Written by Richard Broderick
Phelix Oluoch (MSST ’15) is a Senior Information Assurance Engineer for Lockheed Martin’s industrial division. He works on cyber security for Chevron Oil and Gas, which contracts for his services. In the future, he expects to be working under the same arrangement, but for NASA, perhaps, or Boeing.
At Chevron, Oluoch is part of a team tasked with a number of crucial cyber security responsibilities.
“In a nutshell I work with several senior security analysts to prevent, identify, and mitigate security incidents,” he explains. “That includes the monitoring of communication and cyber incident response. The job also has an intelligence aspect—threat intelligence and analysis.”
What this means in practice is that Oluoch is involved in preventing, identifying, and resolving “information security incidences.” He offers an illustration of the kind of work he’s engaged in. “What we do is use a set of information security technologies including SEIM [security information and event management] tools,” he explains. “These are layered hard and soft sensors on a network that detect security anomalies. When one is triggered, we look at the event, analyze, and triage the incident as necessary.”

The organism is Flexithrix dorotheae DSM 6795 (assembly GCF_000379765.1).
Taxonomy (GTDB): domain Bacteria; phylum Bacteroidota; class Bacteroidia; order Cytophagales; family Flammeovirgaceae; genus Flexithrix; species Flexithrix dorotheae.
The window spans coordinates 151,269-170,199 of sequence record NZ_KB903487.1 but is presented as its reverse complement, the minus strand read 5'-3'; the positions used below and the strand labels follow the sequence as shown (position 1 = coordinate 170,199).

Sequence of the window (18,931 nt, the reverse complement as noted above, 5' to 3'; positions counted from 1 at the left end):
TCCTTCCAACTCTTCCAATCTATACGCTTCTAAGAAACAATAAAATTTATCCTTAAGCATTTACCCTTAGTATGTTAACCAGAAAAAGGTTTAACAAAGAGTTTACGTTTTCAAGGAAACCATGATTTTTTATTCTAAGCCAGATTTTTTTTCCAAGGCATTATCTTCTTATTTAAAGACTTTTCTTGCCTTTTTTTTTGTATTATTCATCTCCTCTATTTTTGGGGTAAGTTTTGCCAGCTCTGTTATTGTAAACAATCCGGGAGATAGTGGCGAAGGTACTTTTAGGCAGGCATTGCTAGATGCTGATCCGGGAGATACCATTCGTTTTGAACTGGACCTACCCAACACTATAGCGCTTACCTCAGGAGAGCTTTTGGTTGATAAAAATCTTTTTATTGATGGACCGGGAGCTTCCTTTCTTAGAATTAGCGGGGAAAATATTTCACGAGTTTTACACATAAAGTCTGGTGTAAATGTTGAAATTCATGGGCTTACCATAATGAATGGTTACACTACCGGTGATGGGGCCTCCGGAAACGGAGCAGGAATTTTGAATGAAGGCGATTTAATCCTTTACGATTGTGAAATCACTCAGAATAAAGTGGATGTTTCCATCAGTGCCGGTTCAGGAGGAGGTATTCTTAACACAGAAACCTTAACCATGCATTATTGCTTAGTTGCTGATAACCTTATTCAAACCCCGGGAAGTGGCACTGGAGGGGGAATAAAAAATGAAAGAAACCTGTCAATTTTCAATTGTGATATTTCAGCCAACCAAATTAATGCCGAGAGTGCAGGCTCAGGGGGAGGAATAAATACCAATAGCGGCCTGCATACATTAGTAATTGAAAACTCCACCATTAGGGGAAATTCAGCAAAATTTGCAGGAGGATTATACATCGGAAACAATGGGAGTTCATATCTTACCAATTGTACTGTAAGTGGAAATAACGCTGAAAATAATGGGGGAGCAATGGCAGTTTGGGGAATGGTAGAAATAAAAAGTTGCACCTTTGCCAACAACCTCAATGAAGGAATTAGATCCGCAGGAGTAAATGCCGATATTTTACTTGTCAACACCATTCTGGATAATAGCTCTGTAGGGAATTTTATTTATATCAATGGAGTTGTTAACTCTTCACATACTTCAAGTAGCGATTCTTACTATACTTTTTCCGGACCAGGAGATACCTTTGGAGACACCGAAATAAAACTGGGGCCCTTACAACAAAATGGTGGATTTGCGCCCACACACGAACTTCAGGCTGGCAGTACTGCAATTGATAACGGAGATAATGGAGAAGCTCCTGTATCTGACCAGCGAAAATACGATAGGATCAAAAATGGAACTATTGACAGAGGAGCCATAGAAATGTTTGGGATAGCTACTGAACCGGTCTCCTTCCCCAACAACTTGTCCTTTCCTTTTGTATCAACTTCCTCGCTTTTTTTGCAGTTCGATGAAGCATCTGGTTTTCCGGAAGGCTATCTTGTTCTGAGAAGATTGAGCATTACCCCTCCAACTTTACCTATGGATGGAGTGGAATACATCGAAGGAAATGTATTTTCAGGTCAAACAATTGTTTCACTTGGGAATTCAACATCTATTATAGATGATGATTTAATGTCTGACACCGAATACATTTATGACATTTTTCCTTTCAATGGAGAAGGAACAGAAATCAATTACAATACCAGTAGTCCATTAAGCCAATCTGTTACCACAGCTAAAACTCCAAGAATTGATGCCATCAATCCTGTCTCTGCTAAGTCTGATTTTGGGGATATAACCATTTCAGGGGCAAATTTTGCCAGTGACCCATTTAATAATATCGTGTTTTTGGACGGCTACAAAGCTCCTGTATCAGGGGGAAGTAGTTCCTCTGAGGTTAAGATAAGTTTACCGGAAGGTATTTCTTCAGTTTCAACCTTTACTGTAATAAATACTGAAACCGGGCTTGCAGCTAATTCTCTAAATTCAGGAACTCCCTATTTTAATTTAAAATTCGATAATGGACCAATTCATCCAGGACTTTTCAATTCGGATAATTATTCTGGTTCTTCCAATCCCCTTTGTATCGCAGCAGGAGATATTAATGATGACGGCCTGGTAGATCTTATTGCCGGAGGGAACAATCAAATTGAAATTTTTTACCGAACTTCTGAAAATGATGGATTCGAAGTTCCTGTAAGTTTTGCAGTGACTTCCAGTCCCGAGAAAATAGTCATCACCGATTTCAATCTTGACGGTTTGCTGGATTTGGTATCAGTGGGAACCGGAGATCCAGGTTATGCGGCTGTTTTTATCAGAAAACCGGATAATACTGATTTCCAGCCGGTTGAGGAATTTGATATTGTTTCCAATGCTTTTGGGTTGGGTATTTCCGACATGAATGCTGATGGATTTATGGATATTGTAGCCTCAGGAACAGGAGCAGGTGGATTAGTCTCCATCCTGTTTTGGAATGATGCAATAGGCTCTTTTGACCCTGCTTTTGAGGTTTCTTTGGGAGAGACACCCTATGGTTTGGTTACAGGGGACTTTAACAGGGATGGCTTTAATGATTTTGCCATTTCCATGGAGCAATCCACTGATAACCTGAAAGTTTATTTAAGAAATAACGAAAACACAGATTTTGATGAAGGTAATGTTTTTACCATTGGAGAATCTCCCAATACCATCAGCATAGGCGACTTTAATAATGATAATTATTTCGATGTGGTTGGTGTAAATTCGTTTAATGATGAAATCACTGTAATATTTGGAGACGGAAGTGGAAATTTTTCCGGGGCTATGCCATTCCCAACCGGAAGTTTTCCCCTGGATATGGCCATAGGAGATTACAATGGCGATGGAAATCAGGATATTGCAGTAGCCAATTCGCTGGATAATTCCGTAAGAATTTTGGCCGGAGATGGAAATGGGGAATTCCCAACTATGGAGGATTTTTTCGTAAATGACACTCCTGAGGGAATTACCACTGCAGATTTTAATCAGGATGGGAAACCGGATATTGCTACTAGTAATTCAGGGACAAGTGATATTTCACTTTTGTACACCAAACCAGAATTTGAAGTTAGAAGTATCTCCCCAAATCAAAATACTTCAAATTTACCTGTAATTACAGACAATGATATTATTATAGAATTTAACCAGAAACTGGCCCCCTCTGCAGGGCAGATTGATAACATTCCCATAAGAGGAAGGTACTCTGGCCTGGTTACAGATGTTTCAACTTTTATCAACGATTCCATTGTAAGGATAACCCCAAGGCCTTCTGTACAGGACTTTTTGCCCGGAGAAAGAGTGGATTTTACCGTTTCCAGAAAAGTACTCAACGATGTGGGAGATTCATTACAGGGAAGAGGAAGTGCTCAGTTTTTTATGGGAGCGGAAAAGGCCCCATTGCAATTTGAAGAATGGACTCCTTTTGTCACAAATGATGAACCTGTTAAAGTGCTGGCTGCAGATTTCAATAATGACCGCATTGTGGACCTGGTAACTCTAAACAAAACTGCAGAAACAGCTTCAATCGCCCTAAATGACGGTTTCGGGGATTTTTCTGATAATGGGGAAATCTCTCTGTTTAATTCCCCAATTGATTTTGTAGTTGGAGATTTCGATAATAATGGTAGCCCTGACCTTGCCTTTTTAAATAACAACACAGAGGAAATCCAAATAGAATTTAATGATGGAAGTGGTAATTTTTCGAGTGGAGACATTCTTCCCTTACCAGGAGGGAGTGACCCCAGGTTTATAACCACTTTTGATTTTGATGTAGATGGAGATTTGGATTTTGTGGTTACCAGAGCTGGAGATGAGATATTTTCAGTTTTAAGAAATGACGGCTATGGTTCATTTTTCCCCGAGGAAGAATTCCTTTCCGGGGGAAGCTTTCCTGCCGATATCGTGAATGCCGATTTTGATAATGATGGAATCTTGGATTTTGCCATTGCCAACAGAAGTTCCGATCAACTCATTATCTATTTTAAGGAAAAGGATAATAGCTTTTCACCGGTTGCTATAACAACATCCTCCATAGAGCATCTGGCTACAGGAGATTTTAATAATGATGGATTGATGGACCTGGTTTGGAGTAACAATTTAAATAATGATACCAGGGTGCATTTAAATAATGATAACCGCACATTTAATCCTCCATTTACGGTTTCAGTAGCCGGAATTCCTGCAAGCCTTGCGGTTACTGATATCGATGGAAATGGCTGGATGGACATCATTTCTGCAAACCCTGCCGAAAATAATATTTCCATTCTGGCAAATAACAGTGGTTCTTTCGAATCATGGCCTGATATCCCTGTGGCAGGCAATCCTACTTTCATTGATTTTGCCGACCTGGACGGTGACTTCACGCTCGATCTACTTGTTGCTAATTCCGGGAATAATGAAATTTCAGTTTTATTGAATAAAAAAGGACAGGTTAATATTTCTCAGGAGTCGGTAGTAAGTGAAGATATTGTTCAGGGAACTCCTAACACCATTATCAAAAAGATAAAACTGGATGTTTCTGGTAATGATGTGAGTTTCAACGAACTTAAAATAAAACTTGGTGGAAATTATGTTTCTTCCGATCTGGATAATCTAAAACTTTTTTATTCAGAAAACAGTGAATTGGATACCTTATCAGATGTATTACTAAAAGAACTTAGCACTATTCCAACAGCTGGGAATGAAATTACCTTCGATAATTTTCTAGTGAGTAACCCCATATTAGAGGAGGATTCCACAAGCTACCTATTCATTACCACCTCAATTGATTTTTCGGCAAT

The most common problems he encounters are phishing, malware, social engineering, and, occasionally, what he calls “opposition intelligence.”“Most of these problem are what we call APT [Advanced Persistence Threats],” Oluoch explains. “In most cases there is an involvement of a nation-state—like China—in an attempt to steal intellectual property and other information that can be used to gain a competitive business edge against Chevron.”
What does he like most about his job? “The challenge,” he said. “There’s almost always something new—and what I mean by that is attackers are always changing their tactics.
“It’s a cat-and-mouse chase. We keep remodeling the security technologies to prevent or detect what attackers are trying to do. That might be either new malware or new phishing methods—techniques for compromising a computer system in order to insert malware into the system. In some cases, that might involve something as simple as an email tricking the recipient into clicking on a link that downloads malware that breach security measures,” Oluoch said.
Another common technique is to send MS Word files that have malicious macros.
“Once you enable macros, the stage is set for all sorts of malicious activities,” Oluoch observes. “The bad guys can use a compromised computer as a pivot point into the company network. Once in the network, they can steal sensitive and other information, security credentials and even elevate their access levels to do more damage.”
“The game is always changing,” he says. “That’s what keeps it interesting.”